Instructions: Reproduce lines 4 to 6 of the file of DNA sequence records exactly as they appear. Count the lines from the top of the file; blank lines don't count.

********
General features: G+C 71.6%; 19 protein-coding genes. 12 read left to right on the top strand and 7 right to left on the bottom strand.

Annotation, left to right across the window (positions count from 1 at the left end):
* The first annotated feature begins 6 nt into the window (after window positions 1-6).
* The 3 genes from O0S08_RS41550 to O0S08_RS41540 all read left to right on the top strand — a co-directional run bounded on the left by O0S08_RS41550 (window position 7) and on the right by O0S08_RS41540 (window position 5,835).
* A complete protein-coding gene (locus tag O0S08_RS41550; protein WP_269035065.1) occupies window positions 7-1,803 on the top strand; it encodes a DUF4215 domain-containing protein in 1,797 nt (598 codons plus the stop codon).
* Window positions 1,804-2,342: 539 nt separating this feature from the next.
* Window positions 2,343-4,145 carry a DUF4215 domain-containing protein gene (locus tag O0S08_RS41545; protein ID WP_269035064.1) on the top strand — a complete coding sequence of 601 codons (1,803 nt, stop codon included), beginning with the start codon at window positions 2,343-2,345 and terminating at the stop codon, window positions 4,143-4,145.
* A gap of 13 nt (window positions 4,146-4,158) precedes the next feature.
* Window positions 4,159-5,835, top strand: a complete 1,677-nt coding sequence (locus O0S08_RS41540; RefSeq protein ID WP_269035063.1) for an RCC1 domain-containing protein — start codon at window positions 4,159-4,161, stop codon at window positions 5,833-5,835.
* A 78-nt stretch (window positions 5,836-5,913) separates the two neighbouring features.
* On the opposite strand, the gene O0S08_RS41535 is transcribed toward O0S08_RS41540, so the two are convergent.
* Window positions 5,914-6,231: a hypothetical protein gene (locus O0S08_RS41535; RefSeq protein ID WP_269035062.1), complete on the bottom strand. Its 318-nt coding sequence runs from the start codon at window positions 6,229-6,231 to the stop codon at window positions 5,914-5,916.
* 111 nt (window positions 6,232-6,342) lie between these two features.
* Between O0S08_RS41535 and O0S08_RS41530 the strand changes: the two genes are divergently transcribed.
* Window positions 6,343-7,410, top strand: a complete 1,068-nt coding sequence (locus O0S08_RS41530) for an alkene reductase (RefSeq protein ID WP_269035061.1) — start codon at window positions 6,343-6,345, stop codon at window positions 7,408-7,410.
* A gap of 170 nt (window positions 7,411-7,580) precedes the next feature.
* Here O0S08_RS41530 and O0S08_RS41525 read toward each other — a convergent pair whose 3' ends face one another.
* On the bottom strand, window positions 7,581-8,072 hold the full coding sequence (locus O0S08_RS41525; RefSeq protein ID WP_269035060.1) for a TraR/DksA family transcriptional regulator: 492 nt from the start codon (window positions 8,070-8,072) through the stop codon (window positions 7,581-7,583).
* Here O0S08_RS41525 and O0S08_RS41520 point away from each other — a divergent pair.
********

* The 3 genes from O0S08_RS41550 to O0S08_RS41540 all read left to right on the top strand — a co-directional run bounded on the left by O0S08_RS41550 (window position 7) and on the right by O0S08_RS41540 (window position 5,835).
* A complete protein-coding gene (locus tag O0S08_RS41550; protein WP_269035065.1) occupies window positions 7-1,803 on the top strand; it encodes a DUF4215 domain-containing protein in 1,797 nt (598 codons plus the stop codon).
* Window positions 1,804-2,342: 539 nt separating this feature from the next.